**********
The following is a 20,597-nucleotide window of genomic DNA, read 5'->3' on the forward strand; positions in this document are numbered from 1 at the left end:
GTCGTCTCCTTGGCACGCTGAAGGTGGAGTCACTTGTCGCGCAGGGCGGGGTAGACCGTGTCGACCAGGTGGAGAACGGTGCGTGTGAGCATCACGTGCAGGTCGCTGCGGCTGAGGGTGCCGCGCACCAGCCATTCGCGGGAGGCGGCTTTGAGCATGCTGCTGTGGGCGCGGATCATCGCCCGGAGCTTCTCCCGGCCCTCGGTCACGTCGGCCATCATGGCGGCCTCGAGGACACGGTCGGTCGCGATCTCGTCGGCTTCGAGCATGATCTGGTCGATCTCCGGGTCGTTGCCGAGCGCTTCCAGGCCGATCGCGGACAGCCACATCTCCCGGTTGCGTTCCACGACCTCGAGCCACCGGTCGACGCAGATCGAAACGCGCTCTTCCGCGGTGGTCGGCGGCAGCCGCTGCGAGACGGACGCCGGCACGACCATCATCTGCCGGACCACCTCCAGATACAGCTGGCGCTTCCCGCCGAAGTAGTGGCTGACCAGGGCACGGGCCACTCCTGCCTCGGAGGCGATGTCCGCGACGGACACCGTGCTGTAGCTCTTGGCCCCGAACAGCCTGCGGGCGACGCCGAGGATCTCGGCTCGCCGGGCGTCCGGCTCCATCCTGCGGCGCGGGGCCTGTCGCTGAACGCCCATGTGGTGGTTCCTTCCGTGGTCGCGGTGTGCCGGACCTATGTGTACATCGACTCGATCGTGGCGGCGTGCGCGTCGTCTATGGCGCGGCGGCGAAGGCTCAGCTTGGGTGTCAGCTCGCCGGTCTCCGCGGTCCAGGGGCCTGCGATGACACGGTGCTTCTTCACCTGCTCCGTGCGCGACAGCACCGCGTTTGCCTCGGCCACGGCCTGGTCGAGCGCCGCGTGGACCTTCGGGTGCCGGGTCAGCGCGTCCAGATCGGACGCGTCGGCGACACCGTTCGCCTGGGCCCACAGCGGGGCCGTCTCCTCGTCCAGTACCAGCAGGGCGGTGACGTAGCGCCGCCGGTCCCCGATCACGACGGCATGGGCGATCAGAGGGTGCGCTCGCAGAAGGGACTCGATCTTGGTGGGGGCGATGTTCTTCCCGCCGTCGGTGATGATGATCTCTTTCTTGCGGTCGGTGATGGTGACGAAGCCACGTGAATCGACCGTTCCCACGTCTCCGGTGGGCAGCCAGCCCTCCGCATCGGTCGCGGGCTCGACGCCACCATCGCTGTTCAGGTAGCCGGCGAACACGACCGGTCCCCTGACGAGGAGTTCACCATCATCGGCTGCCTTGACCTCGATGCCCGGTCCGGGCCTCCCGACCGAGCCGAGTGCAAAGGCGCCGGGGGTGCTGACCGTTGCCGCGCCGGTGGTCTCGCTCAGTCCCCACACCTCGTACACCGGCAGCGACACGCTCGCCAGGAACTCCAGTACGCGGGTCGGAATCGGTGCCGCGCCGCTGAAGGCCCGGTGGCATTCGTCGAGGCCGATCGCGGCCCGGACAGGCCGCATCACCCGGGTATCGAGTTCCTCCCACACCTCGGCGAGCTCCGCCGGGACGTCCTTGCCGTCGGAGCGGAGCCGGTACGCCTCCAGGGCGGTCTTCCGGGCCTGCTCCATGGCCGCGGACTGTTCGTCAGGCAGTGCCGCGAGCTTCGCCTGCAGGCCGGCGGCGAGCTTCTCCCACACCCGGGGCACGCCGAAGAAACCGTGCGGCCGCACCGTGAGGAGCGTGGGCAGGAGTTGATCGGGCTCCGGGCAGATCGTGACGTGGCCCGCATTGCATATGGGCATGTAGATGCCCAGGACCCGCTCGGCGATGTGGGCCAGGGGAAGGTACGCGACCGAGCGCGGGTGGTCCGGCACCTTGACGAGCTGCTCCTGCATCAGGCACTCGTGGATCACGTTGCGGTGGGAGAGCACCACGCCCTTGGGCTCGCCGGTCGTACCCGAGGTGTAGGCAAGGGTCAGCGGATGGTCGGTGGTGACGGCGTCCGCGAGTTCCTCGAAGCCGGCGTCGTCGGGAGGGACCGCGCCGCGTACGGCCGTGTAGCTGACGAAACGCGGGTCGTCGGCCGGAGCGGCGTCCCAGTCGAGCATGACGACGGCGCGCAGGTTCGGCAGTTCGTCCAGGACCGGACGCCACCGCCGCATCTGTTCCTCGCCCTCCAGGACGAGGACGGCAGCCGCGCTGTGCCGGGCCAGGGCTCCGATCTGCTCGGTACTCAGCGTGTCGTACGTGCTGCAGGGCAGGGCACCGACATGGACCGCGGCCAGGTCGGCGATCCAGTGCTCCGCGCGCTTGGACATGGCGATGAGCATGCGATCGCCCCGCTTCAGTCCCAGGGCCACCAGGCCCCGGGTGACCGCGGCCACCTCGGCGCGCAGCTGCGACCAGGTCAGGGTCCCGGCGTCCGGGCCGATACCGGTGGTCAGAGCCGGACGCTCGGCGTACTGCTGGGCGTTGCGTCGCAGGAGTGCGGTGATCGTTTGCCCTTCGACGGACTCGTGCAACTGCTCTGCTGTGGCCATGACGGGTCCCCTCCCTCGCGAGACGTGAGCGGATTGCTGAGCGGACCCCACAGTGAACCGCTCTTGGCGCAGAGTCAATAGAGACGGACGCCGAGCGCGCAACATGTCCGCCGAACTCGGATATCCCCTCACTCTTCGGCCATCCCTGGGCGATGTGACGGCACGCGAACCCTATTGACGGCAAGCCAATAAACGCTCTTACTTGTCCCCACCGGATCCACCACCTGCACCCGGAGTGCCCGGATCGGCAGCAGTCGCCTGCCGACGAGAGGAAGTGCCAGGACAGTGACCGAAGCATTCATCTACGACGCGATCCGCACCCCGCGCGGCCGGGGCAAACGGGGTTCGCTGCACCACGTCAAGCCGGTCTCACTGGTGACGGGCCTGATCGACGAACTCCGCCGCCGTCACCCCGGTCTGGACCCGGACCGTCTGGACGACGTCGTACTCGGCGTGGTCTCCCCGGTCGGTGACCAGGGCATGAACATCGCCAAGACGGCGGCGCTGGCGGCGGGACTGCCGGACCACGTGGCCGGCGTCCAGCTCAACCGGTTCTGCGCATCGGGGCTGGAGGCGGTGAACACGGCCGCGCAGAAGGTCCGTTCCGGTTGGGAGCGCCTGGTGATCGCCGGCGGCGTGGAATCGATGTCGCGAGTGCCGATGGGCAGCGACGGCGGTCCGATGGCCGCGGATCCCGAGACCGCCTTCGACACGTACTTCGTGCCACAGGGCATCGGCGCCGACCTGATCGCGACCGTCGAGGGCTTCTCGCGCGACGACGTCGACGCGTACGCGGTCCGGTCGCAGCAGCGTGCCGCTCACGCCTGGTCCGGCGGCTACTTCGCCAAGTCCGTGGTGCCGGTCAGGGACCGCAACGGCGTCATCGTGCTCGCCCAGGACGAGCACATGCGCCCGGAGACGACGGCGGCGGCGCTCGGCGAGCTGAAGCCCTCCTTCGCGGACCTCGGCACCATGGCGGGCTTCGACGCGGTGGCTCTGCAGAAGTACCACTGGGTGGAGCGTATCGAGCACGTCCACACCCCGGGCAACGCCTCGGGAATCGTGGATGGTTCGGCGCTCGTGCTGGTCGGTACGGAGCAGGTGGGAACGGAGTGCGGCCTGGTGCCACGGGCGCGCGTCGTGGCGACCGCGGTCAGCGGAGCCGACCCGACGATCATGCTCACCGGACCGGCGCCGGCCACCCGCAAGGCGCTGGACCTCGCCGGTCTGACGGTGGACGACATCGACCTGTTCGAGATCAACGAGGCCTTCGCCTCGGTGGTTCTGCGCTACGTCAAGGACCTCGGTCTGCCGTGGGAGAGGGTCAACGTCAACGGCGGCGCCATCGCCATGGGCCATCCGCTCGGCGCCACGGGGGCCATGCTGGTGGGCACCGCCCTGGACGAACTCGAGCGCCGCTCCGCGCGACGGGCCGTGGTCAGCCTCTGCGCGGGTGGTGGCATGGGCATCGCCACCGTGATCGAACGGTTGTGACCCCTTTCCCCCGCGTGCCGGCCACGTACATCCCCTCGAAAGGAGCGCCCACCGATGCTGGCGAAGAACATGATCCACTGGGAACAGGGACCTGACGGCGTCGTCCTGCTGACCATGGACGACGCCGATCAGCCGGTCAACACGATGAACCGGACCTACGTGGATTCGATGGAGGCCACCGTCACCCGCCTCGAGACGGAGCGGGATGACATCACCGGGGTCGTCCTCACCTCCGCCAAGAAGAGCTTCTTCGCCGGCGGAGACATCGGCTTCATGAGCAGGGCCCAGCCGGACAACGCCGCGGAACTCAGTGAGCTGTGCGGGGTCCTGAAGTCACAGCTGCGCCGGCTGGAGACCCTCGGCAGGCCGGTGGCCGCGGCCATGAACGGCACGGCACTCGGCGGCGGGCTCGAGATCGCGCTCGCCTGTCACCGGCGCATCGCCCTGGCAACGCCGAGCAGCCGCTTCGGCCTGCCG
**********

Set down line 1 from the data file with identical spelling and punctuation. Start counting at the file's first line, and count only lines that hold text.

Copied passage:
The following is a 20,597-nucleotide window of genomic DNA, read 5'->3' on the forward strand; positions in this document are numbered from 1 at the left end: